Amazing as these flowers are, we were actually more astonished by the flowers from the other root. While Gloriosa Lily flowers start pale in color and deepen to red as they open, these flowers stayed pale, taking on only a dark pink hue as they aged. This happened with every bloom from that tuber, so it wasn't a one-time thing.

We can't really find any other descriptions of this on the web, so we're not sure if this is a common mutation or not. It's certainly not something we've ever seen before. If you know any more about this unusual Gloriosa Lily bloom, please do drop us a line in the comments. 

Saturday, July 28, 2012

Summer of Roses

A blooming rose in Florida's summer heat that's not a Knockout Rose? That's why we love Belinda's Dream. Given enough rain (something that hasn't been much of an issue lately), it will bloom pretty much 12 months a year. It doesn't suffer from disease or fungus either. And the pink blooms are even prettier than these photos show.

My Florida Backyard is in the middle of the summer doldrums, where we start to lose sight of the flowers due to the weeds. It's nice to have a bloom like Belinda's Dream to distract us from the jungle!

Sunday, July 22, 2012

What's My Name?

A year ago, we would have told you that this little water bird that's recently started making appearances in My Florida Backyard was known as the Common Moorhen (Gallinula cholorpus). In July 2011, though, the American Ornithologists' Union voted to split the American population of the bird into its own separate species, the Common Gallinule (Gallinula galeata). And so that's how we introduce it to you today.

The Common Gallinule and its relative, the Common Moorhen, are the most commonly seen members of the Rail family (Rallidae) around much of the world. Here in the U.S., it's found year-round in the south, including Florida, and spreads throughout the eastern half of the country in the summer breeding season. The red face patch and bill tipped with yellow make it easily identifiable. NOTE: Despite the new name, don't confuse the Common Gallinule with its arguably more gorgeous relative, the Purple Gallinule (Porphyrio martinica)

It's a small bird, compared to companion ducks and other water birds, as you can see below when compared with female mallards. It eats mostly vegetation, but supplements its diet with small snails it finds among the floating leaves. It has very cool feet, with extremely long toes, and despite the lack of webbing, it's an excellent swimmer. Click here to see a photo of Common Gallinule feet.

You might be wondering, who gets to decide what to call a bird, and how do they make that decision? Well, according to its website, the American Ornithologists' Union is "one of the oldest organizations in the world dedicated to the scientific study of birds". As such, it commands a great deal of respect from ornithologists worldwide, and the research it sponsors and produces greatly increases our understanding of the bird world. In a nutshell, if these folks say the American gallinules are a different species than those found in other parts of the world, then there's an awfully good chance they are.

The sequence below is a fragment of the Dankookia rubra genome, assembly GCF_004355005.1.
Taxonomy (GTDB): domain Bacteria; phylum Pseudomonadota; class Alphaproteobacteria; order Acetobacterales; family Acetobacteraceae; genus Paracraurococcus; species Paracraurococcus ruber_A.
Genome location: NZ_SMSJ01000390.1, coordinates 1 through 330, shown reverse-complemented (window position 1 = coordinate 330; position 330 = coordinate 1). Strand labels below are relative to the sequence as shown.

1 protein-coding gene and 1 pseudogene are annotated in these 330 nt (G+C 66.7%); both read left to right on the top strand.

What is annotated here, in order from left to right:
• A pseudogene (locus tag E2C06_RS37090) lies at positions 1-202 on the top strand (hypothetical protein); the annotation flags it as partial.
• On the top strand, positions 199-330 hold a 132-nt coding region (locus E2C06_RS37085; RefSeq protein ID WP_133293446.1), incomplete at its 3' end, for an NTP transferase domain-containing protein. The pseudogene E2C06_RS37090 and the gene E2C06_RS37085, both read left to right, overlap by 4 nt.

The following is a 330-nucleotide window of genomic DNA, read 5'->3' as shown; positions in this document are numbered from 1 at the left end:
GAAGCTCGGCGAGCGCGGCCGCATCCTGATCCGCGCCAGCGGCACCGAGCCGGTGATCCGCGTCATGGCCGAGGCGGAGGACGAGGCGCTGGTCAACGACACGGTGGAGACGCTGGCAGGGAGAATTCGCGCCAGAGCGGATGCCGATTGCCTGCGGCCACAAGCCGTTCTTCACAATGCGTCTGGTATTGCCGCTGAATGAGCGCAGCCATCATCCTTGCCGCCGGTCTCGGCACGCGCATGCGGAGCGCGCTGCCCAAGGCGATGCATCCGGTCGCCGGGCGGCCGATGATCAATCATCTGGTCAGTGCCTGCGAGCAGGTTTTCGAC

Science is a search for answers, and what we think we know today can be turned on its head tomorrow. So we're willing to be fluid with the names and classifications of plants and animals as new discoveries are made. After all, none of that takes away from the delight of watching these creatures as they pass through My Florida Backyard, and in the end, that's what matters most to us.

Wednesday, July 4, 2012

Born on the Fourth of July

In the sweltering heat of this sultry Independence Day, we managed to get some very good pictures of a Zebra Longwing butterfly ovipositing, or laying eggs, on our passionvine.

A close-up of the eggs reveals the ridges and pointed oval shape. This egg shape is common to the three heliconian species (Zebra Longwing, Gulf Fritillary, and Julia Longwing) that lay on passionvine, though the colors and laying habits differ among species.

In the photo below, note the butterfly's proboscis - it's completely covered in pollen. Zebra Longwings are among the very few species of butterflies that can digest pollen in addition to nectar. (They digest it externally, on their proboscis.) The extra energy from this pollen protein extends their lifespan dramatically - most butterflies live about two weeks as adults, but Zebra Longwings can live as long as six to nine months. As I tell kids at the museum where I work, imagine if you only drank soda all day long - how long would you live? Then imagine adding daily steak to your diet - now you have the extra nutrients you need to live a much longer life.

Zebra Longwings seem to be a fairly permanent fixture in My Florida Backyard these days, for the first time since we moved in nearly five years ago. It's fun to have Florida's State Butterfly hanging around as we celebrate our national holiday!